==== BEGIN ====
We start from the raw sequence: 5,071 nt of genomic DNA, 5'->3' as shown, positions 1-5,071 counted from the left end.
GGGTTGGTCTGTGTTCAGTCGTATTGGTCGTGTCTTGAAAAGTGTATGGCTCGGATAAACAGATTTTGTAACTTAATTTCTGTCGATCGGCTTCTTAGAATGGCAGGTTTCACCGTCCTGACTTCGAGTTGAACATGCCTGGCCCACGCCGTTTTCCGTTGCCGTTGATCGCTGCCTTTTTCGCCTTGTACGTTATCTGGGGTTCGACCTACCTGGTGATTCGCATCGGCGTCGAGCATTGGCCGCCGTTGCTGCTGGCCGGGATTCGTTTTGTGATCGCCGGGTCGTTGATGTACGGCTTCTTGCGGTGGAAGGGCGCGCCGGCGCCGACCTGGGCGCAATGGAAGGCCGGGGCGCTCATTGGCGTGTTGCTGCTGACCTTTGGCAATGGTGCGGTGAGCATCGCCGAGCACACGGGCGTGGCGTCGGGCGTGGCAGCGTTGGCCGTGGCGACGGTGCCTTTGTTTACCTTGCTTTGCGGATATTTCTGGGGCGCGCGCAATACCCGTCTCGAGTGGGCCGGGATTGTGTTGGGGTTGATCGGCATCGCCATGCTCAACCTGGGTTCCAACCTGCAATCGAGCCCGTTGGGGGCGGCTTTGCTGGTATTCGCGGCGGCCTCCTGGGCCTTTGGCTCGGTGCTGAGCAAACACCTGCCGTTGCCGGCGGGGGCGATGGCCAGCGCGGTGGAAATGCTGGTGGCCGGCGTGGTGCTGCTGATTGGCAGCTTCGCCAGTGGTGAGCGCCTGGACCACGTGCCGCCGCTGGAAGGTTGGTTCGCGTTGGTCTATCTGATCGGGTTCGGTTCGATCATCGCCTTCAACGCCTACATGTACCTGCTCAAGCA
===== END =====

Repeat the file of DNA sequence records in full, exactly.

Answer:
We start from the raw sequence: 5,071 nt of genomic DNA, 5'->3' as shown, positions 1-5,071 counted from the left end.
GGGTTGGTCTGTGTTCAGTCGTATTGGTCGTGTCTTGAAAAGTGTATGGCTCGGATAAACAGATTTTGTAACTTAATTTCTGTCGATCGGCTTCTTAGAATGGCAGGTTTCACCGTCCTGACTTCGAGTTGAACATGCCTGGCCCACGCCGTTTTCCGTTGCCGTTGATCGCTGCCTTTTTCGCCTTGTACGTTATCTGGGGTTCGACCTACCTGGTGATTCGCATCGGCGTCGAGCATTGGCCGCCGTTGCTGCTGGCCGGGATTCGTTTTGTGATCGCCGGGTCGTTGATGTACGGCTTCTTGCGGTGGAAGGGCGCGCCGGCGCCGACCTGGGCGCAATGGAAGGCCGGGGCGCTCATTGGCGTGTTGCTGCTGACCTTTGGCAATGGTGCGGTGAGCATCGCCGAGCACACGGGCGTGGCGTCGGGCGTGGCAGCGTTGGCCGTGGCGACGGTGCCTTTGTTTACCTTGCTTTGCGGATATTTCTGGGGCGCGCGCAATACCCGTCTCGAGTGGGCCGGGATTGTGTTGGGGTTGATCGGCATCGCCATGCTCAACCTGGGTTCCAACCTGCAATCGAGCCCGTTGGGGGCGGCTTTGCTGGTATTCGCGGCGGCCTCCTGGGCCTTTGGCTCGGTGCTGAGCAAACACCTGCCGTTGCCGGCGGGGGCGATGGCCAGCGCGGTGGAAATGCTGGTGGCCGGCGTGGTGCTGCTGATTGGCAGCTTCGCCAGTGGTGAGCGCCTGGACCACGTGCCGCCGCTGGAAGGTTGGTTCGCGTTGGTCTATCTGATCGGGTTCGGTTCGATCATCGCCTTCAACGCCTACATGTACCTGCTCAAGCA